William Riley Curtis was born about 1845 in Jacksboro, Texas, where he grew up a ragged orphan and learned self-sufficiency at an early age but was denied the education he coveted. He worked for several years learning the cattle business from William S. Ikard. He earned some of his first money riding for Oliver Loving, driving herds to Shreveport, Louisiana, and up the Chisholm Trail to Kansas. For a time he served as a Texas Ranger. He married Alice V. Ghormley of Weatherford on May 18, 1869; they made their home in Jacksboro. To their union were born three sons and a daughter.
In 1870 Bill Curtis and his younger brother, Jim C., purchased Mose Dameron's small herd of Diamond Tail Ranch cattle. They grazed this herd along Cache Creek near Fort Sill after securing a government contract to sell beef to Fort Reno and Fort Sill in the Indian Territory. Soon they accumulated enough wealth to build up ranches on both Cache Creek and the Wichita River. After the expiration of the contract compelled them to seek other pastures, the Curtises established their ranch headquarters near Cambridge in Clay County. There Bill was dealt a severe blow with the accidental death of his brother in 1878. At the same time, he realized that his land was too crowded for good grazing and therefore moved his cattle north to Grosebeck Creek, near the site of present Quanah.
Curtis formed a new partnership with Thomas J. Atkinson, one of a family of Jack County pioneers. With the help of a cowboy, Sam Bean, the partners early in 1879 selected for their headquarters a site on Gypsum Creek, in southeastern Childress County. Later they moved this new headquarters to the junction of Doe and Buck creeks in Collingsworth County. Since their families resided in Henrietta, where the children had better educational opportunities, the partners never constructed a permanent ranchhouse. However, the Curtis and Atkinson families enjoyed summers on the ranch; the Atkinsons brought their own hired nurse and trail cook, along with appropriate camping equipment. Over the next few years Curtis secured more government contracts for reservation beef sales and delivered herds to the Kansas markets.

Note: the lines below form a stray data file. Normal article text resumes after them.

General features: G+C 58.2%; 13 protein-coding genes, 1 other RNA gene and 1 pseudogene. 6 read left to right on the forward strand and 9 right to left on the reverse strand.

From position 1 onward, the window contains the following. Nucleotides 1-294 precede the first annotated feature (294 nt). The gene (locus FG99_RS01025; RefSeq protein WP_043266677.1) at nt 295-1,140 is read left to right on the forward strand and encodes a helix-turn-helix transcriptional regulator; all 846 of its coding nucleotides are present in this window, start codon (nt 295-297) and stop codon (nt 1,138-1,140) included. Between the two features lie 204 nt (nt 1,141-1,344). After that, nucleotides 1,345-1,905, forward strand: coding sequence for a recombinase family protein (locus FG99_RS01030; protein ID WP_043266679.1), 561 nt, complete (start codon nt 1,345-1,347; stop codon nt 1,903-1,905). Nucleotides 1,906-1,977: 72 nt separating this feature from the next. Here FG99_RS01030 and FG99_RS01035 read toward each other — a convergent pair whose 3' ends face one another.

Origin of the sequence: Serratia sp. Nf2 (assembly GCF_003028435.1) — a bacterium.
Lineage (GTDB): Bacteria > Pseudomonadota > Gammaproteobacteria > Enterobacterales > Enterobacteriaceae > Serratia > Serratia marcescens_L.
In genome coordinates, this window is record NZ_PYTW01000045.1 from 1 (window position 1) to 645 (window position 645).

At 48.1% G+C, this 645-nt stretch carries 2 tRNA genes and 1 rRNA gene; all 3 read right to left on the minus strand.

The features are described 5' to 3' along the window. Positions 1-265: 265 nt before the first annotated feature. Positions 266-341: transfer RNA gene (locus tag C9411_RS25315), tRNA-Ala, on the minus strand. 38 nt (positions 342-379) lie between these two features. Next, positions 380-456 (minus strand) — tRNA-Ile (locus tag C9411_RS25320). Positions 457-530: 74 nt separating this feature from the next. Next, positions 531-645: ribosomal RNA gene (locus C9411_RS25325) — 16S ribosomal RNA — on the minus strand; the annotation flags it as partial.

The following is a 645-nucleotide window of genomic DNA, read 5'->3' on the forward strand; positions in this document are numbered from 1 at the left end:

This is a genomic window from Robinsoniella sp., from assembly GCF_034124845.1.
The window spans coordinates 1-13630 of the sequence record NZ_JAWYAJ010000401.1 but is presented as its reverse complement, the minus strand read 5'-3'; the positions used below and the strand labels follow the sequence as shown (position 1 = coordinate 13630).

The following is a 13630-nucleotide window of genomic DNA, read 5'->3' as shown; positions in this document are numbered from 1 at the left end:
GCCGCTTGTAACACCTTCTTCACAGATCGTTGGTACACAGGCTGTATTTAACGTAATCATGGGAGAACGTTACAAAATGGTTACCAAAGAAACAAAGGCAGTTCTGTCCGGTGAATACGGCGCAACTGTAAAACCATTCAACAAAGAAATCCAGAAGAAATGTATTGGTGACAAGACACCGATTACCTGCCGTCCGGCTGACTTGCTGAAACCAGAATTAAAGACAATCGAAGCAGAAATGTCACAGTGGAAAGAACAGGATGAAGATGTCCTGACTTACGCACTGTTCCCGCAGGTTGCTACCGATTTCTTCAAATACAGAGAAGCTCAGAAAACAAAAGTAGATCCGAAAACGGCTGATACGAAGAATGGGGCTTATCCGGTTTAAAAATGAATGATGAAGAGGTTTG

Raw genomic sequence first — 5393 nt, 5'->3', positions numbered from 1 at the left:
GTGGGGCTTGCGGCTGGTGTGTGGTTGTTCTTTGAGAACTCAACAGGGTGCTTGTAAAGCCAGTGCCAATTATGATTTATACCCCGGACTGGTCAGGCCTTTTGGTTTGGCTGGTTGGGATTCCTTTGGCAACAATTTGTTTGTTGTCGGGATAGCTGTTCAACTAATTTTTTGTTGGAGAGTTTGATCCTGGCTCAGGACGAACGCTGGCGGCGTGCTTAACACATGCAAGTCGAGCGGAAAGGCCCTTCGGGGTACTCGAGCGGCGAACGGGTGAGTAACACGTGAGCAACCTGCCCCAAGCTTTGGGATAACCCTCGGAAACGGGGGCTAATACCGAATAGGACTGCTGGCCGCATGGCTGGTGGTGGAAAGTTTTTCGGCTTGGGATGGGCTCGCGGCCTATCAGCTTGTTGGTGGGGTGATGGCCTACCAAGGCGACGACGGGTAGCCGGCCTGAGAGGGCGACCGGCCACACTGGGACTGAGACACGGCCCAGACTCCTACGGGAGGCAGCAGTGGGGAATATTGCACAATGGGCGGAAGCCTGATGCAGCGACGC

In the early 1880s George Loving, son of Oliver Loving, made a proposition whereby Curtis could sell out to British capital for a handsome sum and Loving himself could make a $100,000 commission. Curtis accepted, the contract was drawn up, and Loving went to Scotland to form a company and bring back prospective investors to see the Diamond Tail. Despite the ranch's crude living conditions, the Scotsmen were impressed and offered Curtis $1.25 million for the place, which he accepted. Before the deal could be completed, however, Curtis was indicted for shooting a lawyer from Henrietta who tried to kill him. Although he was acquitted, this turn of events caused the Scotsmen to call off negotiations. Due to their initial lack of trust, Curtis later turned down a second offer from Scotland, proposing that he retain one-quarter interest and manage the ranch himself. George Loving lost his commission, and the Diamond Tail remained in the possession of Curtis and Atkinson.
Curtis was widely known for generosity. After Giles emerged as the Diamond Tail's main shipping point with the arrival of the Fort Worth and Denver City Railway in 1887, Curtis began hosting an annual barbecue. A highlight of that event was his presentation of a baby carriage to every baby named for him during that year. When the lean years of the late 1880s caught up with Curtis, he brought in Sam Lazarus, a man with remarkable financial skills, as a receiver to put the ranch in the black again. On February 11, 1893, when a blizzard swept across the Panhandle, Curtis saved the Diamond Tail cattle by riding ahead of them in a heavy Arctic suit. With a pair of wire clippers he cut every fence in his path, allowing the herd to pass through and find safety. Beginning in 1895, Curtis moved most of his cattle to Chavez County, New Mexico. His oldest son, Jim, managed the cattle there and bought out several smaller ranches. Curtis, in the meantime, bought and sold whole herds at Amarillo, holding them on open range near the numerous playas until sold and then shipping them out to the buyers by rail.
On December 1, 1901, Curtis and W. H. Harrell, an Amarillo cattleman and longtime friend, caught the Fort Worth and Denver City train from Amarillo to Memphis, Texas, on business. While making their way to the diner as the train neared Giles, Curtis jostled a passenger whose gun dropped to the floor and discharged accidentally, giving Curtis a fatal wound. A special train from Clarendon rushed him to Fort Worth, but he lived only a few days. The president of the FW&DC road, who was a friend of Curtis, ran a special train to Henrietta to bear the body home for burial. Curtis's last request to his family was complete forgiveness for the careless man whose gun had killed him. For many years the Curtis children and their families continued ranching activities in New Mexico, and some of them made their homes in Amarillo, where their heirs still reside. Several years after Curtis's death, George L. Rickard, a one-time Diamond Tail cowboy since grown rich, used the brand on his herd of 50,000 head in South America as a tribute to his former boss.